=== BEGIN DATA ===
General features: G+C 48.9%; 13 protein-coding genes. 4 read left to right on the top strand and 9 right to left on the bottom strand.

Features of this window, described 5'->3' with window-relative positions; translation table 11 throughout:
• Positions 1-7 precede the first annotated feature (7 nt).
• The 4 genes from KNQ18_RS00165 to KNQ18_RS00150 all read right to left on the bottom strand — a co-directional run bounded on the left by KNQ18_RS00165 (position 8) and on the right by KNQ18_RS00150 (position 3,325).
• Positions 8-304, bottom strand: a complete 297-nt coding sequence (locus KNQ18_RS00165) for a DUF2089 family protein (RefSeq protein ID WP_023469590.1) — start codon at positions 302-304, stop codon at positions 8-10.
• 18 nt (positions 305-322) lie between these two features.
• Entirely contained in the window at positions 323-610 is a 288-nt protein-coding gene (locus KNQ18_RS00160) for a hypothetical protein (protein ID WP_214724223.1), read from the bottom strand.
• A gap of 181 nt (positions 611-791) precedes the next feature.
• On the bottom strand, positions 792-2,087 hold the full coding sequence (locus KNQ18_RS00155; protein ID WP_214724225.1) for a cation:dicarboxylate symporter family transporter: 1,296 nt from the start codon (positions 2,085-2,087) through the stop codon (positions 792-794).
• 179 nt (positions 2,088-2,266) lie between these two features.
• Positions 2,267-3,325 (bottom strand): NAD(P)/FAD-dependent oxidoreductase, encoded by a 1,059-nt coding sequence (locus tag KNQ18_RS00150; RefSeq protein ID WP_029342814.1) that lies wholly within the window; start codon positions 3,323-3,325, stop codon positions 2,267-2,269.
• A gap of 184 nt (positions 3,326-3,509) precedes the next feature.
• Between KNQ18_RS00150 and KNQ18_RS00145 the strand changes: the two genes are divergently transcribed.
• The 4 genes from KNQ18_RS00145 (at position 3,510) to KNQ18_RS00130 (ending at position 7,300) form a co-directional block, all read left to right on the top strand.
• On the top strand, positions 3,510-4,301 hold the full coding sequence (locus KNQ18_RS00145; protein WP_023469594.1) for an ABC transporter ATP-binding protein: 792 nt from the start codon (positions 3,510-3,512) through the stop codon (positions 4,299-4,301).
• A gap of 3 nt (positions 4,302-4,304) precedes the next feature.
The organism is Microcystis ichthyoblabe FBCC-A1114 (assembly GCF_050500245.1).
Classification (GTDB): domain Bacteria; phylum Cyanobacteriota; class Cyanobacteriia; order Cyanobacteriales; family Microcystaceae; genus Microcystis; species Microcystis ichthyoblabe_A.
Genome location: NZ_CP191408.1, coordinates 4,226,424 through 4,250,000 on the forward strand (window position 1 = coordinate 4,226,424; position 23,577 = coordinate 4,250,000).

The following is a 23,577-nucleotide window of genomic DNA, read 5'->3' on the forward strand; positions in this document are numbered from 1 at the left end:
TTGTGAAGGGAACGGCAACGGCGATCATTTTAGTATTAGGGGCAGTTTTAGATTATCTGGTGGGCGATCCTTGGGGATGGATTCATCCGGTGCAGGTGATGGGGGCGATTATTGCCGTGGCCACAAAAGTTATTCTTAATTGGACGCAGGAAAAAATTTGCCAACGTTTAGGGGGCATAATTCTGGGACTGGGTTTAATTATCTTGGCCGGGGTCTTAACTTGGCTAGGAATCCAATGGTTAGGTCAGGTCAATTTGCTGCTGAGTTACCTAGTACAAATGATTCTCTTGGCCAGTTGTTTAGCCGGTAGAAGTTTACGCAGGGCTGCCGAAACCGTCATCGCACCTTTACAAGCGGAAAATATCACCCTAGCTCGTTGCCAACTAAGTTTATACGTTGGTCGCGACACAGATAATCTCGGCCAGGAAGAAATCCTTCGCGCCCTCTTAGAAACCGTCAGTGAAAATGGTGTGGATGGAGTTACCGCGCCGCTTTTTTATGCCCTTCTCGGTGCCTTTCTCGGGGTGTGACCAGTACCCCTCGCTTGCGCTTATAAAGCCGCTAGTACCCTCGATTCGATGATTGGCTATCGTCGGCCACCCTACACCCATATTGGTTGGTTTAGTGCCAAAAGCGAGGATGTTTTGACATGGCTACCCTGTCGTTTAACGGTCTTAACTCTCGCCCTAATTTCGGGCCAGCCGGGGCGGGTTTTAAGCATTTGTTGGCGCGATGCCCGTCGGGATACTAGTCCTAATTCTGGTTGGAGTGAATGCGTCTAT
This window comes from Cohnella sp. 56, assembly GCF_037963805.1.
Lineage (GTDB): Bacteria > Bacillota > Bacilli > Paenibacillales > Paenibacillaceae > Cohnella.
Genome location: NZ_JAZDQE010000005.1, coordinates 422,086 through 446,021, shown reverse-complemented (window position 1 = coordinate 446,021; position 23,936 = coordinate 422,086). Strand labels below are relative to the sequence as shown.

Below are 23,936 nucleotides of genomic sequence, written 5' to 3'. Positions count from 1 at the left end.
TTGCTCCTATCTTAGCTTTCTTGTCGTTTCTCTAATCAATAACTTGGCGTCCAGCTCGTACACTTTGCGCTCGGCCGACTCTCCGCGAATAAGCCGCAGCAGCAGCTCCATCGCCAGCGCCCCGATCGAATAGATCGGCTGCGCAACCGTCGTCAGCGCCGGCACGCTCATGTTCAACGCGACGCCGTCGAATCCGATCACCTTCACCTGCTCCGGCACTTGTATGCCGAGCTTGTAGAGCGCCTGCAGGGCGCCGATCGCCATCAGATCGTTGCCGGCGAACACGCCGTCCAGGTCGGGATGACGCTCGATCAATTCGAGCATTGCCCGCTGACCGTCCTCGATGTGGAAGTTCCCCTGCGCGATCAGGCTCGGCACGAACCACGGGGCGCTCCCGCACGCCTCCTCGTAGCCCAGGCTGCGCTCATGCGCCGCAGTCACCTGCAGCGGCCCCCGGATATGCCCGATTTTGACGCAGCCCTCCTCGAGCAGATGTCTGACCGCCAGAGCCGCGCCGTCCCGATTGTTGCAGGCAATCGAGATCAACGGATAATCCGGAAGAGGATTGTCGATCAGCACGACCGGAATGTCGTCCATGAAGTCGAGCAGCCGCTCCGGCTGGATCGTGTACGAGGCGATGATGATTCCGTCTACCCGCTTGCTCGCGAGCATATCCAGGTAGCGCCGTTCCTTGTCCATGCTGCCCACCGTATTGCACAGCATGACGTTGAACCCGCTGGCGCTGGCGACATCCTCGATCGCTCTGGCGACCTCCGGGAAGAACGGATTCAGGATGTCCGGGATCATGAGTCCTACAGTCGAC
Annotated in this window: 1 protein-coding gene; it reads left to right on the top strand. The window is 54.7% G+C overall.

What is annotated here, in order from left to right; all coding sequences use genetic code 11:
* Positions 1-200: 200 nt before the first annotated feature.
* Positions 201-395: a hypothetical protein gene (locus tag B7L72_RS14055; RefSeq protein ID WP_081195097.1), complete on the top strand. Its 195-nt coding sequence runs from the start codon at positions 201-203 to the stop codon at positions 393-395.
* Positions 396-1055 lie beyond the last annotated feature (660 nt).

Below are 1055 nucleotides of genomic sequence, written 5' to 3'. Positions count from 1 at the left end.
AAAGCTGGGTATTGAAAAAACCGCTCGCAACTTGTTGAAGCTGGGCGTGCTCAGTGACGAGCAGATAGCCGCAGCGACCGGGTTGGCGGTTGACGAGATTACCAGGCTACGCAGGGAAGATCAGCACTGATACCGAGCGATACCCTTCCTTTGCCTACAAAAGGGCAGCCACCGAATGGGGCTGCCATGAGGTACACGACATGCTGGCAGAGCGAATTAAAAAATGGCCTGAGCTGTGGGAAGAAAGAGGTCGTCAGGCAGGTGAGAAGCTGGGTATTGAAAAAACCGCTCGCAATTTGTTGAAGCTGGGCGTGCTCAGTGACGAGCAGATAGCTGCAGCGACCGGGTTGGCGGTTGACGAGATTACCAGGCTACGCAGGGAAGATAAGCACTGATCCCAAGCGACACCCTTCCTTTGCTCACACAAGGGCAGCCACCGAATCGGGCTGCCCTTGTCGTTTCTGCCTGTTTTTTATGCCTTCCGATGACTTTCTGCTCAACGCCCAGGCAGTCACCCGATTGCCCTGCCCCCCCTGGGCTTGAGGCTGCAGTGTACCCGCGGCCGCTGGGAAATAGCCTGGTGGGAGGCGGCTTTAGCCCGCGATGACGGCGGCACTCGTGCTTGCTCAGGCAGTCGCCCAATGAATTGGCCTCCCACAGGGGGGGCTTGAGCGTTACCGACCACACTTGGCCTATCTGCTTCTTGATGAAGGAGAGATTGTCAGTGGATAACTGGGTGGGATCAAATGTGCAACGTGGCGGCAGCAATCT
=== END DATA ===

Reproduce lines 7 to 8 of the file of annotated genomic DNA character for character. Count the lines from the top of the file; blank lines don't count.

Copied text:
• Entirely contained in the window at positions 323-610 is a 288-nt protein-coding gene (locus KNQ18_RS00160) for a hypothetical protein (protein ID WP_214724223.1), read from the bottom strand.
• A gap of 181 nt (positions 611-791) precedes the next feature.